Hamid Mirisaee - Mining Representative Items and Itemsets with Binary Matrix Factorization and Instance Selection

Organized by: 
Hamid Mirisaee
Hamid Mirisaee


The PhD defence session will be held at the Touring room in CE4 (allée de Palestine, 38610 Gières)

Jury :

* Pascal Poncelet (Reviewer) - Prof. Univ. de Montpellier 
* Céline Robardet (Reviewer) - Prof. INSA de Lyon
* Arno Siebes (Examiner) - Prof. Universiteit Utrecht
* Christel Vrain (Examiner) - Prof. Univ. d'Orléans 
* Eric Gaussier (Director) - Prof. Univ de Grenoble
* Alexandre Termier (Co-Director) - Prof. Univ. de Rennes

This thesis focuses on mining representative items and itemsets using Binary Matrix Factorization (BMF) and instance selection. To accomplish this task, we first consider the BMF problem by studying the literature on matrix decomposition techniques and the state-of-the-art algorithms. Then, we establish a connection between BMF problem and Unconstrained Binary Quadratic Programming (UBQP) problem in order to use UBQP's algorithms and heuristics, available in the literature, to improve BMF solutions. Next, we propose a new, efficient heuristic which flips 1 bit at the time in order to improve the solutions of BMF. Using the established link between BMF and UBQP, we compare the proposed technique, called 1-opt-BMF with that of UBQP, called 1opt-UBQP as well as with the standard approach, called 1-opt-Standard. We then show, theoretically and experimentally, the efficiency of 1-opt-BMF on a wide range of publicly available datasets. Then, we explore addressing the problem of finding representative itemsets via BMF. To do that, we first consider the theoretical relation between the frequent itemset mining problem and BMF; once established, we propose a new technique called Decomposition Itemset Miner (DIM). We then design a set of experiments to show the efficiency of DIM and the quality of its results.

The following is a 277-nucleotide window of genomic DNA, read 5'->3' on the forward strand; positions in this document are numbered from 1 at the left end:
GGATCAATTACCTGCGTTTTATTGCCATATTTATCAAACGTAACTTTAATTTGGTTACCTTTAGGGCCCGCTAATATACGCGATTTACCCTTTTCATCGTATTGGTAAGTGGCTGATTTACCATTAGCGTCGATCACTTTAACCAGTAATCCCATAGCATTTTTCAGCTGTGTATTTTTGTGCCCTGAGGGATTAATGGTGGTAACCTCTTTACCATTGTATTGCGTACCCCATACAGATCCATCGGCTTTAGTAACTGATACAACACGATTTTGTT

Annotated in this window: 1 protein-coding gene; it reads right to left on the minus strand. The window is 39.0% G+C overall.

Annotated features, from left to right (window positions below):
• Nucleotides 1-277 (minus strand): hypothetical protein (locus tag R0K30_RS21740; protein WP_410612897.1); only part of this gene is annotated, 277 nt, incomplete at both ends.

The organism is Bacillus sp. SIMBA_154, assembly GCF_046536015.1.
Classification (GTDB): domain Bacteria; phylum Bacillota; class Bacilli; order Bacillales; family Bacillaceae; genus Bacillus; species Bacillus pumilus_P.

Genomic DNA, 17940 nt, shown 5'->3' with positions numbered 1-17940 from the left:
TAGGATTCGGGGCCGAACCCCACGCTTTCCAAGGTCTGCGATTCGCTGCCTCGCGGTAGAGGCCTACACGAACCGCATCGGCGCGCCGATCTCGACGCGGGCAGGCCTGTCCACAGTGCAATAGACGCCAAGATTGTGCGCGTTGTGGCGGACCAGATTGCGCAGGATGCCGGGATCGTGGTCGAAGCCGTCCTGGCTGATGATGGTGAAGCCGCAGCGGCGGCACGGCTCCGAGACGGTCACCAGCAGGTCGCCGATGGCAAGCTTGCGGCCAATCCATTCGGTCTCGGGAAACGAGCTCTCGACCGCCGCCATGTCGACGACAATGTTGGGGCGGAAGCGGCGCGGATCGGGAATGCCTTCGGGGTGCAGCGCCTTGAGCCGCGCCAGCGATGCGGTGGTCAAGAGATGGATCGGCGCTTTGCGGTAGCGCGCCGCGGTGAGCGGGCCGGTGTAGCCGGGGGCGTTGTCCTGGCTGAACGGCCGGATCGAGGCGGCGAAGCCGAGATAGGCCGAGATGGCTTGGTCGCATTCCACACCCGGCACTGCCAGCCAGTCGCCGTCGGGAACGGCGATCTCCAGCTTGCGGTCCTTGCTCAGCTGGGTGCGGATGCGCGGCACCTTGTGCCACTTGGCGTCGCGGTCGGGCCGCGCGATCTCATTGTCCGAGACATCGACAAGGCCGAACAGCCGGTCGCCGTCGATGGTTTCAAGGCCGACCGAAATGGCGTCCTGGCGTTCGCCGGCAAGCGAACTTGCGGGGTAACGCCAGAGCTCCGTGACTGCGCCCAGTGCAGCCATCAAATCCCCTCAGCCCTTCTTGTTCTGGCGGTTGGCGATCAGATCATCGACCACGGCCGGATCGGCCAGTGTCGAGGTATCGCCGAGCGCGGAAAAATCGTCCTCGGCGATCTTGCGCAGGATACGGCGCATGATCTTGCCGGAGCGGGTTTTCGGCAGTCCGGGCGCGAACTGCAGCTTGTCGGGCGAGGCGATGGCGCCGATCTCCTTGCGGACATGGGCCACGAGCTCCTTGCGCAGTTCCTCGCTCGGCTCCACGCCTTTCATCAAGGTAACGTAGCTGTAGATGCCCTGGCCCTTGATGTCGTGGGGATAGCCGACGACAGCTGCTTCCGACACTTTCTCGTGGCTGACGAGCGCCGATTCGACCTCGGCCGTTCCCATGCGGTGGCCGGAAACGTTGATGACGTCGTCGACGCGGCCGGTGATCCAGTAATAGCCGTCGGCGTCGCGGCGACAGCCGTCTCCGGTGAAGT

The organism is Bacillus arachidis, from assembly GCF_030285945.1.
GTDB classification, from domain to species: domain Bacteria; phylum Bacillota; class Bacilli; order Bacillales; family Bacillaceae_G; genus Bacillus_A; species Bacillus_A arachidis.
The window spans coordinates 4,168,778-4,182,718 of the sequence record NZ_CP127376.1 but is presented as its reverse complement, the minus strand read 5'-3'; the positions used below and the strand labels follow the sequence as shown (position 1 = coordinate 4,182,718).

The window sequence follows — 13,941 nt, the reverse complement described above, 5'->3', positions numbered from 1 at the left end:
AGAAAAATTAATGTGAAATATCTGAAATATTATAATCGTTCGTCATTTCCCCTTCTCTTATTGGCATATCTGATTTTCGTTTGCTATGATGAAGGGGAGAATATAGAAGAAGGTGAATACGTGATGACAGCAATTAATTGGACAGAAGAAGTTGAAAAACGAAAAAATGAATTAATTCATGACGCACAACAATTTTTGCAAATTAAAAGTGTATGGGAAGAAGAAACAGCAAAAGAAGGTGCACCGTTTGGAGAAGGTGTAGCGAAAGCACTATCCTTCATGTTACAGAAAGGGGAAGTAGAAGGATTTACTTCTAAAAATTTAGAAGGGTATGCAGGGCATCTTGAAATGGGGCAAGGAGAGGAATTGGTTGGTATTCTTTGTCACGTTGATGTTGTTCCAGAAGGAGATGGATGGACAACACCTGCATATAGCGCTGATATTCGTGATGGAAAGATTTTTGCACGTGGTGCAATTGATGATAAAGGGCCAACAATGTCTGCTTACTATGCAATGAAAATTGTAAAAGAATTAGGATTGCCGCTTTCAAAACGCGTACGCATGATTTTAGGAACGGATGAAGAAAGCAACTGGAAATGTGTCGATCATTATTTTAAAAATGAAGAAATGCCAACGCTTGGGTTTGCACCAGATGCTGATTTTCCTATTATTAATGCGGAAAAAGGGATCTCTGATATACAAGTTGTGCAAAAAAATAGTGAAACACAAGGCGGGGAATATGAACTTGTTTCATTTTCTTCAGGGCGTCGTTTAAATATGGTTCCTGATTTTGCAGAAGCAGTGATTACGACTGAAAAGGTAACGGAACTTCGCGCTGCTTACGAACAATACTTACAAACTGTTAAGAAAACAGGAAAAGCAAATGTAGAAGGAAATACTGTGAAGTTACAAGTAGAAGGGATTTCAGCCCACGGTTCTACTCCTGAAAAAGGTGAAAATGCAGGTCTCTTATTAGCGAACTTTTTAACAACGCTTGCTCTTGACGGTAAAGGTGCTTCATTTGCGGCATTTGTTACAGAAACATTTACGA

Finally, we consider the problem of finding representative objects (instances) in big, high-dimensional datasets. These objects helps us to find the instances which provide a global, top-view of the data and which are very important in the data analysis process. We first study the available methods for finding representative objects and discuss the pros and cons of each. We then formally define the Instance Selection Problem (ISP), provide three variants of that and examine their complexities before providing their solutions. In the experimental section, we show that although the ISP solutions can outperform other methods in some cases, in general it should be considered as a complementary technique in the context of finding representative objects.